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Content: Defenestration (MPS)

Image result for cerulean
Photo Cred: ColourLex

Welcome back to the My Princeton Summer collection, a series of short, prompted, seat-of-my-pants snippets I wrote several summers back for a writing group I got to know for a short time.

For this week’s selection, I know exactly what the prompt was, for two reasons. The first is that I got smart and started jotting them down (for inspiration and reference during the actual sprint). The second is that my friend and I had a fun hand in bringing this prompt to life.

I think this was our second week there. People were starting to get to know us a little better. I, at least, was feeling a little less awkward after a week of being accepted. Somewhere in the middle of the session, the leader of the group announced a prompt based on an animal, a verb, and a color. One of the group regulars provided the animal (a parrot). Then, he turned to my friend.

“Why don’t we pull you two in. You pick the verb.”

Without hesitation or skipping a beat, my friend replied, “defenestrate.”

Many people in the room, including myself, required the definition (it means ‘to throw out a window’ if you also didn’t know). We all had a good laugh about it. No one, clearly, had expected such a sparkly verb, which really set the moment. After things had died down, the group leader turned to me and asked, “So, do you want to give us the color.”

My response? Cerulean.

As a quick side note, my favorite color is fairly passionately blue. It’s worth mention, however, that six-year-old Calley had a favorite shade of blue, of course, from her standard 128-crayon Crayola box. You guessed it. Cerulean. I was fascinated by the fact that the wax was so dark in the crayon, but it produced such a bright, vivid color on paper (although that’s not quite the way I articulated it as a six-year-old). But, seriously, if you have no idea what I’m talking about, pick up your nearest box of crayons and prepare to be dazzled.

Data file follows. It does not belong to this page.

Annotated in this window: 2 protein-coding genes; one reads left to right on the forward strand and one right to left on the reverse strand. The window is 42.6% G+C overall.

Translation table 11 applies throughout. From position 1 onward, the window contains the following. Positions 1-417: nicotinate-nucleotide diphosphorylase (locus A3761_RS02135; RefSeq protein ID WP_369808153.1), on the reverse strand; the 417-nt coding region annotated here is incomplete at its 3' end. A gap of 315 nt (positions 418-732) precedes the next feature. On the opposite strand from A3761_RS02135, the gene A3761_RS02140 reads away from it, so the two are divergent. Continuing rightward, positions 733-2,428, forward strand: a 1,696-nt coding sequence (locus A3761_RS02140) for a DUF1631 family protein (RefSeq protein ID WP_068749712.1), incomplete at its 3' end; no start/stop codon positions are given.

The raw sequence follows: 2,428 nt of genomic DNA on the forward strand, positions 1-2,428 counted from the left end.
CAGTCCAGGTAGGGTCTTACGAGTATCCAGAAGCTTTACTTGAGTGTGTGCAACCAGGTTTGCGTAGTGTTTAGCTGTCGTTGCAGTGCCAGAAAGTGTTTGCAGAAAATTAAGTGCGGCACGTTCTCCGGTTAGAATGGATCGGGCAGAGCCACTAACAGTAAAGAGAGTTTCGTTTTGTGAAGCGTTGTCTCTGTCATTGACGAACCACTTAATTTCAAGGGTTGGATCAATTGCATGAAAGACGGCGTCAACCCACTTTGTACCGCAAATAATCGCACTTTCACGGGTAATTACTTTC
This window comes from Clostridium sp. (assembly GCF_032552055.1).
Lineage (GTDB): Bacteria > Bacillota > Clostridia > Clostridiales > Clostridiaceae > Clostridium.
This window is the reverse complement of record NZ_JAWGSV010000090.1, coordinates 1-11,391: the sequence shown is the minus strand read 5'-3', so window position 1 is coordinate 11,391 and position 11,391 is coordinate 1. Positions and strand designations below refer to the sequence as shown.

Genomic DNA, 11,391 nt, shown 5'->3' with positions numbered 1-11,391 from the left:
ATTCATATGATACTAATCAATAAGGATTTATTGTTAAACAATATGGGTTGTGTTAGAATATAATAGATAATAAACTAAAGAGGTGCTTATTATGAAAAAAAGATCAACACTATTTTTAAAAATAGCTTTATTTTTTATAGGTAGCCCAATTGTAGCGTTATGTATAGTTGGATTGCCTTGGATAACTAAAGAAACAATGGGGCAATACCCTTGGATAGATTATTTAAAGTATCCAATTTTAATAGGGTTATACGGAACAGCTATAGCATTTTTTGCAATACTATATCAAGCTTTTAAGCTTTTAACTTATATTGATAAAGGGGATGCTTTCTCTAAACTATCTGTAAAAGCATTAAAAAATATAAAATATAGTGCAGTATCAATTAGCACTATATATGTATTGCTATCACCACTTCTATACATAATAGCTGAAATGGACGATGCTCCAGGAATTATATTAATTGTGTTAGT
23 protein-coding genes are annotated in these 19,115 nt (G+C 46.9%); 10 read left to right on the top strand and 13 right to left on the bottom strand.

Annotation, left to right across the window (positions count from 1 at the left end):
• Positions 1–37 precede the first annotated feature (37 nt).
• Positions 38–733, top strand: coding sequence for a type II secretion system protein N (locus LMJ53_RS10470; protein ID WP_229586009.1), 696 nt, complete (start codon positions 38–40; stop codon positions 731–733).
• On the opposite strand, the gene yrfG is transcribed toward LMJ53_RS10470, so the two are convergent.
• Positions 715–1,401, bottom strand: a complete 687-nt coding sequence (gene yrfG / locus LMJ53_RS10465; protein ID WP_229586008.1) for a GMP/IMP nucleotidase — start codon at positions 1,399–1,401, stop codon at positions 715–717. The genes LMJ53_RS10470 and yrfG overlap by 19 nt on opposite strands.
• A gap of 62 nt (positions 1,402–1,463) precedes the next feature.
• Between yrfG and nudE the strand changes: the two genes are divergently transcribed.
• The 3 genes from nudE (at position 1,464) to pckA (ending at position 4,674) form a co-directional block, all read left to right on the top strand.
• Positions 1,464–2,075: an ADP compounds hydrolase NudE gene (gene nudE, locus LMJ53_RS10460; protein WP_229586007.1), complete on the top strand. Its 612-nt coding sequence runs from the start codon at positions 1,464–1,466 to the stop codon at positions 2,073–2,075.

I digress. The point is that the group had no idea what they were in for when we were asked to participate in the prompt-picking. The results, as you can imagine given the circumstances, was pretty hilarious for all involved. Here’s my attempt (and probably my favorite thing I wrote that summer).

Where could it be?

I took in a deep breath and let it out through my nose. My fingers began the same twitching that they always did whenever something like this happened. Paranoid, my friends said. Others suggested that I be tested for OCD. But really, I just liked things organized.

And maybe I thought that an alien parrot was stealing all of my things. There was that too.

I closed the box of crayons—not just any box but the only box worth owning. I scoffed at others and their inferior boxes and brands. The sixty-four pack from RoseArt? How could that possibly compare to my 128 crayons from Crayola itself? Immaculately arranged along the color spectrum—with reds on the left fading through a rainbow gradient to the darkest of blues on the right. But there was a hole there, exactly two spaces from the end on the third row from the top. I knew what crayon belonged there.

It was my favorite crayon.

I had torn apart my desk in search of it. Surely I wouldn’t leave anything out of its place. No. It had to be someone else who moved it—or otherwise that darned parrot who continued to harass me at all available moments. He existed. I knew he existed. It was the only reasonable explanation for why my cerulean crayon had been mysteriously transported to an alternate location from the third slot from the right on the second row of my 128-pack of Crayola crayons.

It was then that I looked up. I wasn’t sure if it was out of desperation or out of sheer inability to devise what should be done next. But there—at my window—I saw him. My heart leapt. The bird perched itself precariously on the edge of the sill. There were more colors in his plumage than in my entire, immaculately-organized box of 128 crayons. But that didn’t excuse the one color clearly visible in his beak.

My cerulean crayon.

“I knew it!” I cried. I leapt up from my seat on the floor where I had stared futilely at the imperfect box for nearly an hour now. I launched myself at the window. I could catch him!

But before I had even taken three steps, the bird opened its shiny yellow beak until only yellow remained. The crayon tumbled from the window of my high-rise apartment, down 24 stories, and crashed on the ground.


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